Laser cutting focuses a laser beam onto the surface of a material using a focusing lens. This causes the material to melt, vaporize, and burn.
Concurrently, a compressed gas coaxial with the laser beam blows away the molten material.
By moving the laser beam relative to the material along a specific trajectory, a cut with a specific shape is made, achieving material cutting.
Laser cutting offers advantages such as high precision, narrow kerf, smooth cut surfaces, fast speeds, and superior processing quality across a wide range of materials.
Currently, laser cutting technology is extensively applied in various sectors. Due to its low processing cost, high efficiency, and versatility in processing materials, laser cutting has become a common method in the sheet metal industry.
However, there are challenges such as molten slag and burrs adhering to the material during processing, causing issues for on-site managers. Workpiece burrs are illustrated in Figure 1.
Burrs in Laser Cutting
Burr formation is a common occurrence during laser cutting machine processing and remains an unresolved issue in metal cutting theory.
Burr affects the dimensional accuracy, shape and positional accuracy, as well as the surface roughness of the machined workpiece. Today, let’s discuss the common causes of burrs in laser cutting and the available solutions.
Causes and solutions of burrs in laser cutting.
Cause 1: Offset Position of Laser Beam Focus
- Problem: The laser beam focus generated by the laser cutting machine has a deviation between its upper and lower positions, resulting in the energy not being concentrated precisely on the workpiece and causing incomplete vaporization. This leads to an increased amount of molten slag and burr formation.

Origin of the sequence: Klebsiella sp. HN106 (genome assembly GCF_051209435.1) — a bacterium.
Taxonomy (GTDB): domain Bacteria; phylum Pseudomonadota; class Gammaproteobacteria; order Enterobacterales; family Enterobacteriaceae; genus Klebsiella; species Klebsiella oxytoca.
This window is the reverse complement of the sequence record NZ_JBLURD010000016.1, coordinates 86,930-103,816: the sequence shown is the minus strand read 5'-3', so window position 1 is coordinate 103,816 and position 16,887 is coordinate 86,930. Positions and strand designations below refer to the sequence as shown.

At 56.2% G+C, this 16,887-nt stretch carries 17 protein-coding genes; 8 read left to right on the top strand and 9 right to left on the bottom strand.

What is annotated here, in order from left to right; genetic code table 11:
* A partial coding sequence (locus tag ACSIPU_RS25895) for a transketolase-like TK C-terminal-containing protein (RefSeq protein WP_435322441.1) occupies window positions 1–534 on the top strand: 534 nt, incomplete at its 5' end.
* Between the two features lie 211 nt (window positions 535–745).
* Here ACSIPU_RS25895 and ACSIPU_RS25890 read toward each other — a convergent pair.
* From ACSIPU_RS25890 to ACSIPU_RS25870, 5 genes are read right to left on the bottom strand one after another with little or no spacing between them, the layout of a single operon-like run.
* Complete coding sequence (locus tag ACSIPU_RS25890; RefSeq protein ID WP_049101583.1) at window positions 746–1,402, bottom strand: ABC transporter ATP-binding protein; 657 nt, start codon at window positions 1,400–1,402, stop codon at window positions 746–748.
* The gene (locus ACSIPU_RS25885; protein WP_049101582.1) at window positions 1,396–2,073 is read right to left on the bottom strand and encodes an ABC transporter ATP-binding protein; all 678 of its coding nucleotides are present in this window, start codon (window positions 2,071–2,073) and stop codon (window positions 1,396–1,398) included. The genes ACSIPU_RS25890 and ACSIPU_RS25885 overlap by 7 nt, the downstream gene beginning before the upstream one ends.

- Solution: Adjust the position of the laser beam focus to its optimal state based on the offset position.
Cause 2: Insufficient Output Power
- Problem: The laser cutting machine has insufficient output power, causing ineffective vaporization of the metal and leading to excessive slag and burr formation.
- Solution: Check if the laser cutting machine is functioning properly. If there are any malfunctions, repair and maintain it promptly. If the machine is functioning normally, verify if the output value is correct.
Cause 3: Slow Cutting Line Speed
- Problem: The cutting line speed of the laser cutting machine is too slow, leading to poor surface quality and burr formation.
- Solution: Adjust and improve the cutting line speed to reach the normal value.
Cause 4: Impure Auxiliary Gas
- Problem: The purity of the auxiliary gas used in the laser cutting machine does not meet the required standard, leading to burr formation on the workpiece.
- Solution: Replace the auxiliary gas with a higher purity.
Cause 5: Extended Operating Time
- Problem: The laser cutting machine has been operating for too long, causing it to be in an unstable state and leading to burr formation.
- Solution: Turn off the laser cutting machine and restart it after a certain period of time to allow it to have a full rest.
Cause 6: Shortcomings With Laser Cutting Equipment
For instance, the sawtooth depth of the laser base’s sawtoothed tray is shallow, and its taper is insufficient, leading to excessive contact with the sheet metal.